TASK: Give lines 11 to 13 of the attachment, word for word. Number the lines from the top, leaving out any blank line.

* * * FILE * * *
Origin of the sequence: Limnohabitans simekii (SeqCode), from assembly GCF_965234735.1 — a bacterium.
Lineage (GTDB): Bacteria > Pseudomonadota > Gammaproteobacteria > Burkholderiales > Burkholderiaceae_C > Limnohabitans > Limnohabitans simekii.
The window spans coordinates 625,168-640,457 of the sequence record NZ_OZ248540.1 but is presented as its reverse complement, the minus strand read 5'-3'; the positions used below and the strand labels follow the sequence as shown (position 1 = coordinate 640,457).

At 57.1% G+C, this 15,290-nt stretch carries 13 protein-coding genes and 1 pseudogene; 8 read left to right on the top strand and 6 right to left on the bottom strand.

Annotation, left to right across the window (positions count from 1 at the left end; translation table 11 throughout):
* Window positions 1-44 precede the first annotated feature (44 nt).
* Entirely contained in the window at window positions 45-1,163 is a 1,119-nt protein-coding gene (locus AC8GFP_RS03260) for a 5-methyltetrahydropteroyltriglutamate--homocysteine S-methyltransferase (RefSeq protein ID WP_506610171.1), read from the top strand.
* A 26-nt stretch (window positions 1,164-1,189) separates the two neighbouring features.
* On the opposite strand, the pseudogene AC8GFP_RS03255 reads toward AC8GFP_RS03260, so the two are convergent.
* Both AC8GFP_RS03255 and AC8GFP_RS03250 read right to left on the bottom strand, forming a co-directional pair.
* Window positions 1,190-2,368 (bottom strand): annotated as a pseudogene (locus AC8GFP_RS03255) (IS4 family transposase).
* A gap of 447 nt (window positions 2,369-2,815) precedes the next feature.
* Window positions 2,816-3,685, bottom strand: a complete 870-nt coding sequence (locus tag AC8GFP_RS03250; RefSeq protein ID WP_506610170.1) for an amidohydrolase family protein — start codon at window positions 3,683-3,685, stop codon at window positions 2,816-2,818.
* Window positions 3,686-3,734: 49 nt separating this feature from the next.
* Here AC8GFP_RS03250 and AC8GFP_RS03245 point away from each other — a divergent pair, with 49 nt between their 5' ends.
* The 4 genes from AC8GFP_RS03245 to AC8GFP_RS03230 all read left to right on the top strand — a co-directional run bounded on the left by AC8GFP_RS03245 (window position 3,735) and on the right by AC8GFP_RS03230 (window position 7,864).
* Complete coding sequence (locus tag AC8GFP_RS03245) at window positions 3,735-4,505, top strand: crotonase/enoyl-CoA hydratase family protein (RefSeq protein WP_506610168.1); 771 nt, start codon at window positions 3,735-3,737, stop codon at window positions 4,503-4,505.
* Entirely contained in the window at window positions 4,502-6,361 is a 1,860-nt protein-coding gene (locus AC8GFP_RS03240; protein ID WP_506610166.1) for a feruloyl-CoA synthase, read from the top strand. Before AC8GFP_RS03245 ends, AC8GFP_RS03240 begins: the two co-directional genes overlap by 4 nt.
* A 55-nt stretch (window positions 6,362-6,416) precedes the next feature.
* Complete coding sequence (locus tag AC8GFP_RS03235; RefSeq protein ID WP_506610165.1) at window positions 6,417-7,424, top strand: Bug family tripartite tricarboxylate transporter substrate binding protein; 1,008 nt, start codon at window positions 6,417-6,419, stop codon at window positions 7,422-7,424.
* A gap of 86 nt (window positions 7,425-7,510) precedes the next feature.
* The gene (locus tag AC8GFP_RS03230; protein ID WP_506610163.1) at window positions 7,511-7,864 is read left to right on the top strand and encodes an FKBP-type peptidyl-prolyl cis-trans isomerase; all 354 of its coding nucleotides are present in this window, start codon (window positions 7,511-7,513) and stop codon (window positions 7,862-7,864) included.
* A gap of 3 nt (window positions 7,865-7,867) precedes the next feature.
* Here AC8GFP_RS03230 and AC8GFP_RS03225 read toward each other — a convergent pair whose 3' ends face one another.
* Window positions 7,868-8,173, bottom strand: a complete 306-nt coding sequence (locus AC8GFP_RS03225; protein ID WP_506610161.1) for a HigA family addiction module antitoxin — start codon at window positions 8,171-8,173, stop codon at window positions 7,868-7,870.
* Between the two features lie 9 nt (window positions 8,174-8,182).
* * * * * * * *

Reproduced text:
* Window positions 1,190-2,368 (bottom strand): annotated as a pseudogene (locus AC8GFP_RS03255) (IS4 family transposase).
* A gap of 447 nt (window positions 2,369-2,815) precedes the next feature.
* Window positions 2,816-3,685, bottom strand: a complete 870-nt coding sequence (locus tag AC8GFP_RS03250; RefSeq protein ID WP_506610170.1) for an amidohydrolase family protein — start codon at window positions 3,683-3,685, stop codon at window positions 2,816-2,818.